The Swiss have a way with construction.
I got a behind the scenes on a job I did here:
The Linth–Limmern Power Stations are a system of hydroelectric power stations located south of Linthal in the canton of Glarus, Switzerland. The system uses five reservoirs and four power stations at steep variations in altitude.
Works on the complex began in 1957 with the construction of Lake Limmern Dam and the Mutt, Tierfehd and Linthal Power Stations. The dam was complete in 1963 and the power stations were all operational by 1968, with an installed capacity of 340 MW. In 2009, a 140 MW pump...
I could go on about it for a while, because I am still at awe.
They build a cable car for the construction work to get their equipment up.
I personally saw a fully loaded 40 ton cement mixer going up that cable car. The picture above was on an information board to show how they work.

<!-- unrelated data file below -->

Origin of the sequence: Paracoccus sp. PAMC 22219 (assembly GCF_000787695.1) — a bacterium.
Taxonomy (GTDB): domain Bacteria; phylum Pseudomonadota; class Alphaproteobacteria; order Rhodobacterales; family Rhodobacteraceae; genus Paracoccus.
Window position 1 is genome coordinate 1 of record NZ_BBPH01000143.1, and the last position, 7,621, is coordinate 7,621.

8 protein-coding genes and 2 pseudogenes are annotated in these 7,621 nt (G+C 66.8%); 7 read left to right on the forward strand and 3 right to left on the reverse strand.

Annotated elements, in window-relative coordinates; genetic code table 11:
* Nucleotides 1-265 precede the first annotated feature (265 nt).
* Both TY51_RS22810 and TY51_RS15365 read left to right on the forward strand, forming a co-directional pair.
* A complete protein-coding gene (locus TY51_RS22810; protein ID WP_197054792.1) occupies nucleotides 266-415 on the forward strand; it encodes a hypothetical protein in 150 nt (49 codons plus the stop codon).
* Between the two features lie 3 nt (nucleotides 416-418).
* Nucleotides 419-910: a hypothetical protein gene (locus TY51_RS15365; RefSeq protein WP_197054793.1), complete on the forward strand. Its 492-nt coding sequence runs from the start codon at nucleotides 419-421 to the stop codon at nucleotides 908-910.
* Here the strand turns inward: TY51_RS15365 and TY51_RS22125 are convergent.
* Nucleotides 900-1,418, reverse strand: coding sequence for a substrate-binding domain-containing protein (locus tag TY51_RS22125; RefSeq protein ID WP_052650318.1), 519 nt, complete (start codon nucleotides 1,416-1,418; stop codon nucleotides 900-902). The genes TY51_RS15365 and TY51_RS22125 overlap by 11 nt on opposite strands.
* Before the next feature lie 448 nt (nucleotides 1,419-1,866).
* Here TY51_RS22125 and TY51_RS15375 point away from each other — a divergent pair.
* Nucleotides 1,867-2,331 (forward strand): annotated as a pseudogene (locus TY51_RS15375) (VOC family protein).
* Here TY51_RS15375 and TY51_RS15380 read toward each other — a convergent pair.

I also was told how they trained and selected their welders, under which conditions they worked and at what tolerances they had to weld. Welding the tubes transporting the water to the turbines, inside the mountain. Hanging in a harness, in a fire suit, environment heated to 80 to 120°C so the steel would be a bit expanded, welding to a tolerance of 0.5 millimetres.
Oh, and they finished the whole project ahead of schedule.
Same here. Every gravestone I can remember seeing uses that system and up until now I had assumed it was universal across the (western) world! Huh…
WOW!! Amazing!! Thanks for sharing that!
My family is Swiss as it happens, but I’ve never been there. Time to move that up the bucket list. I need to find an “infrastructure tour” of some sort.
Looks pretty Wolfensteiny tho. I’m sure me and BJ have blown up several buildings that look like that.
I guess no one makes a cement mixer on a spider excavator chassis?
(I bet it takes a lot of work to be a good operator of those. One wrong move on a steep slope…)
No need to ask, he’s a smooth operator.
I bet you need someone from the Berner Oberland to operate these. Everyone else would be movin’ to fast.
Anyway, this is seriously cool to keep your cool in such a thing on such a slope. And the thing itself looks like it would not be misplaced on the USS Sulaco. I dig it.
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